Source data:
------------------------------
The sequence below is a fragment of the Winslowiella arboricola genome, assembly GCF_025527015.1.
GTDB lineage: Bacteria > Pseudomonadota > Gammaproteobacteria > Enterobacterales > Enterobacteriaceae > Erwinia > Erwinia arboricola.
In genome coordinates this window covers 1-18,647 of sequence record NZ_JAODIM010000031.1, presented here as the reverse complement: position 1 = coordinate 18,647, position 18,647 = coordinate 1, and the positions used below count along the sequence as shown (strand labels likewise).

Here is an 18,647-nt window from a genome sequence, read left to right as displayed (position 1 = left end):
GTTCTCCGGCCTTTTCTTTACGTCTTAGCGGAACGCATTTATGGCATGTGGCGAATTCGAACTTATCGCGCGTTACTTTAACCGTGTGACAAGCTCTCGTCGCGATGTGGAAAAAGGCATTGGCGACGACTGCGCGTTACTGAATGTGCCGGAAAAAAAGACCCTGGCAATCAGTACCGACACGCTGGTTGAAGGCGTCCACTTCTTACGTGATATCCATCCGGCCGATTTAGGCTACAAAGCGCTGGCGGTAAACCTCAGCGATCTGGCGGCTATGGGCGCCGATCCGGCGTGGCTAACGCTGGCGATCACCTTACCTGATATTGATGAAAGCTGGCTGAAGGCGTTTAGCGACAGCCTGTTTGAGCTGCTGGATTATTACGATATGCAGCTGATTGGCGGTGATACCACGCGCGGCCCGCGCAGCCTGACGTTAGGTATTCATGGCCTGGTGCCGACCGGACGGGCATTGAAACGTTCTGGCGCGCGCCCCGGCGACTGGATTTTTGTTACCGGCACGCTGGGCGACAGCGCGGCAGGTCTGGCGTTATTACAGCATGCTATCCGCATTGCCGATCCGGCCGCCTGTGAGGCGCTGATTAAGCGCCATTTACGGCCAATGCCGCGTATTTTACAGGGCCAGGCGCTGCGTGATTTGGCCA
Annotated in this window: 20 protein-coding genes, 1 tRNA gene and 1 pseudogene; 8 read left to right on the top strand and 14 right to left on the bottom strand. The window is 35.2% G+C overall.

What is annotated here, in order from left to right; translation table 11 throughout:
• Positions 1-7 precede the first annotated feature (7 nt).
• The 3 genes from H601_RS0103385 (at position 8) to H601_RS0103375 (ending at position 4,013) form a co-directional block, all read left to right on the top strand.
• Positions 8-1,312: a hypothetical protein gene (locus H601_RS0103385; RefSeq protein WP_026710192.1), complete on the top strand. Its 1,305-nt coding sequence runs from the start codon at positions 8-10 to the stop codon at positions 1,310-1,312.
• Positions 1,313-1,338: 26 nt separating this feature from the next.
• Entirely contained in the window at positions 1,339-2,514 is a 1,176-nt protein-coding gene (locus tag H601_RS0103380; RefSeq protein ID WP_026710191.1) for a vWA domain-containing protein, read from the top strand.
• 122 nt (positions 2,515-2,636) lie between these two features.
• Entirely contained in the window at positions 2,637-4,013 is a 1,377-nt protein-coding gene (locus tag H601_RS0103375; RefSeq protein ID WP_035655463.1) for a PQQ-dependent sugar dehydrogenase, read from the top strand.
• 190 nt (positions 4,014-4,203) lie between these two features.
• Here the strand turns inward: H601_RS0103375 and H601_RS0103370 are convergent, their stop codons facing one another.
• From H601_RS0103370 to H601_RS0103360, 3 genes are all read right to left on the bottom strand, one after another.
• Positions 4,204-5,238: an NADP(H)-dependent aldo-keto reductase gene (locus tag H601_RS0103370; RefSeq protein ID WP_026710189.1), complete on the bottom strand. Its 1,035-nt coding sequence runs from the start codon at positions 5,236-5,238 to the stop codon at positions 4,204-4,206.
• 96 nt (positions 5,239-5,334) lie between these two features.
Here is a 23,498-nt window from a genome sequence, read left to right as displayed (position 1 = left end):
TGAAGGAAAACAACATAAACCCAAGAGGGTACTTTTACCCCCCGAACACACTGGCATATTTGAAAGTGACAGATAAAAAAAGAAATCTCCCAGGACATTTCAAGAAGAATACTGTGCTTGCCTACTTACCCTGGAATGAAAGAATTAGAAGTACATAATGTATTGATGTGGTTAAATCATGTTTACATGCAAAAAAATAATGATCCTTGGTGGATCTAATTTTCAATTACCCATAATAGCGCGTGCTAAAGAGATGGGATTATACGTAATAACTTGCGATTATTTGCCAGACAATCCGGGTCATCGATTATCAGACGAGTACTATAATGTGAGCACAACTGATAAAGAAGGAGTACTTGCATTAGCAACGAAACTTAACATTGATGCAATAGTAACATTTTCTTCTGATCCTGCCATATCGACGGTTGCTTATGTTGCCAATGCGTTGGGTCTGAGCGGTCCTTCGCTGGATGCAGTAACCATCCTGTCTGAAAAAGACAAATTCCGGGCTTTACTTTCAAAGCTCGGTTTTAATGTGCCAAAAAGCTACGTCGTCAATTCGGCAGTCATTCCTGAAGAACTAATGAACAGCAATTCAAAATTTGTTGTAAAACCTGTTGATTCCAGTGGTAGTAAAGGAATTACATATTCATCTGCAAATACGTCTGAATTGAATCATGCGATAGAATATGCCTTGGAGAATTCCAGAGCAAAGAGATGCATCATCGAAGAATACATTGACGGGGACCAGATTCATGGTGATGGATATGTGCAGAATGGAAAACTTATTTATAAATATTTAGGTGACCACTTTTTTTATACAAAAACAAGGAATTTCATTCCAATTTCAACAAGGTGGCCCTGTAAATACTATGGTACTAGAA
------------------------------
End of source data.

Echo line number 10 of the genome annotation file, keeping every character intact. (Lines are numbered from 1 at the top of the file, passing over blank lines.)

• Positions 8-1,312: a hypothetical protein gene (locus H601_RS0103385; RefSeq protein WP_026710192.1), complete on the top strand. Its 1,305-nt coding sequence runs from the start codon at positions 8-10 to the stop codon at positions 1,310-1,312.